I have primary custody - Do I need to make my daughter call her mother even if she doesn't want to?

Asked 11 months ago - Monroe, LA

The mom has supervised visitation, but doesn't take advantage of it because she won't find a supervisor for her visitation. She texts (not calls) constantly asking me to tell our daughter that she loves her and to ask our daughter to call her. I pass on the messages and have given our daughter full access to my phone to call her mother any time she wants, but she refuses - she does not want to talk to her mom, period. Daughter is 11, and I have custody because the mom has many issues related to violence, drugs, mental disorder, instability, etc. We are going back to court next month for a hearing to determine whether the current custody order will remain in place or if the mom will get unsupervised visitation. I don't want to look like I'm denying her access to her mom. What do I do?

Attorney answers (3)

  1. Larry Bernard Hampton Jr

    Contributor Level 10

    1

    Lawyer agrees

    Answered . Generally the courts look with disfavor on a custodial parent who doesn't encourage or require the child to stay in contact with the noncustodial parent. Fostering a good relationship with the non-custodial parent is one of the factors under Civil Code Article 134. If your daughter has a good reason for not wanting to speak to her mother, your safest option is to take her to a counsellor, social worker, or child psychologist she can speak to about it, who can then present this information to the court. Otherwise you run the risk of having your explanation excluded as hearsay at trial.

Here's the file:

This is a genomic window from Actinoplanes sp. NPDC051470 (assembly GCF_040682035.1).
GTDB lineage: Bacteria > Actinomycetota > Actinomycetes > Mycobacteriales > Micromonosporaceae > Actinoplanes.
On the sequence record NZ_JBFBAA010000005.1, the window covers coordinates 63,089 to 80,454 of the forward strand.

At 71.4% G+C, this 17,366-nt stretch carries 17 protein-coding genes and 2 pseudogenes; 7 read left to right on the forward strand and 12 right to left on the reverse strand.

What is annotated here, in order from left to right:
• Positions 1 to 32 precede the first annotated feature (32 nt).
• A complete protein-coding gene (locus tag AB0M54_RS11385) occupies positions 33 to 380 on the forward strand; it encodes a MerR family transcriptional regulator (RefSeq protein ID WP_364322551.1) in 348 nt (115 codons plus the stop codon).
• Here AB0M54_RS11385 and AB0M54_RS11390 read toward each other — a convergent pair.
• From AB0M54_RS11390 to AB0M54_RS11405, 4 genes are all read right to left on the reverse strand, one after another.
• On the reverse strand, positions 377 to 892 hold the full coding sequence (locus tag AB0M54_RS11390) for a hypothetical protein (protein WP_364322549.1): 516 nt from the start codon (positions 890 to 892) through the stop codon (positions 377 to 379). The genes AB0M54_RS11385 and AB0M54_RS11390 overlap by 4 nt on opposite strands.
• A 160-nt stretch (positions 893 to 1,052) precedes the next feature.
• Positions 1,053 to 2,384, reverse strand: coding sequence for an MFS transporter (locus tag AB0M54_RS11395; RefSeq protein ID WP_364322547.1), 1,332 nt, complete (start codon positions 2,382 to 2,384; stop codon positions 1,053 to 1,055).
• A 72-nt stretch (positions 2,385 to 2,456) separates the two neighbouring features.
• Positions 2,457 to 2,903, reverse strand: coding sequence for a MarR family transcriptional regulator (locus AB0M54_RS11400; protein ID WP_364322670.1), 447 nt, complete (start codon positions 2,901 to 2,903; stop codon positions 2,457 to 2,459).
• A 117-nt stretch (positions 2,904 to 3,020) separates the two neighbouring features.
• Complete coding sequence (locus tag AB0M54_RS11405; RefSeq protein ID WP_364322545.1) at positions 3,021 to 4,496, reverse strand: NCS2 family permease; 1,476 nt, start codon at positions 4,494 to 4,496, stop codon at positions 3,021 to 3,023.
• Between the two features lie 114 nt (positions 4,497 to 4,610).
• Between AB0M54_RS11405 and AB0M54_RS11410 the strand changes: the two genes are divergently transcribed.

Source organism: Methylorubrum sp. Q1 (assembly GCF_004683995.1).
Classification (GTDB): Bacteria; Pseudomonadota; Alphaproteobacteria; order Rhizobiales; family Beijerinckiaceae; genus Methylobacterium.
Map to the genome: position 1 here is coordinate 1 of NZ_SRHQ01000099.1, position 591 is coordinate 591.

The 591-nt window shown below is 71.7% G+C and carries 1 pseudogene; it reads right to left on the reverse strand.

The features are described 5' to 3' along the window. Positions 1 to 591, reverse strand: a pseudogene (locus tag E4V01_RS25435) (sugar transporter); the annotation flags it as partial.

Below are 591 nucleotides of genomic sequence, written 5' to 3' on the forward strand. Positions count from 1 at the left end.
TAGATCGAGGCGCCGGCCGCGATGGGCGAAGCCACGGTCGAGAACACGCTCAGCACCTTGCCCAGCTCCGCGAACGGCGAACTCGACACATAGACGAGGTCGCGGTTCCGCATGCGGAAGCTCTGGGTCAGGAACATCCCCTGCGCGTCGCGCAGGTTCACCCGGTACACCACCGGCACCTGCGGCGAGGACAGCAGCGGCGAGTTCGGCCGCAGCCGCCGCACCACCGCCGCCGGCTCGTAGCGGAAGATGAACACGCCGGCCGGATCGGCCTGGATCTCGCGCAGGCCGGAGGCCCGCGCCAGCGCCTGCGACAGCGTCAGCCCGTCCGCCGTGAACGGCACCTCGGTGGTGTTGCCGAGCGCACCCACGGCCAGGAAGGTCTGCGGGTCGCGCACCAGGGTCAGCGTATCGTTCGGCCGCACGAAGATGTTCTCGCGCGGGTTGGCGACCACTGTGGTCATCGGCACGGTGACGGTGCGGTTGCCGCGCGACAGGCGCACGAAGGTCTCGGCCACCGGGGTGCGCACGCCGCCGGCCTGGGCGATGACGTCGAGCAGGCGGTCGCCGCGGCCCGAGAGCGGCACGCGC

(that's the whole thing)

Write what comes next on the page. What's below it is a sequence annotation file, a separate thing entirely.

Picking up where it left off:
2. Dale M Maas

    Pro

    Contributor Level 11

    Answered . if you are going back to court, it seems that you have an attorney and you should ask these questions to your attorney. I urge that direction because your attorney knows what is going on and we attorneys answering here do not have all of the facts.

  3. Craig Bernard Mitchell

    Contributor Level 14

    Answered . As mentioned it sounds like you have an attorney who will have a better command of the facts and evidence. I do agree that it will be helpful for your daughter (and your case) to have her discuss the issue with a counselor or social worker.

    Don't forget to check "Helpful" if I helped you out. This response is not intended to create an attorney client... more

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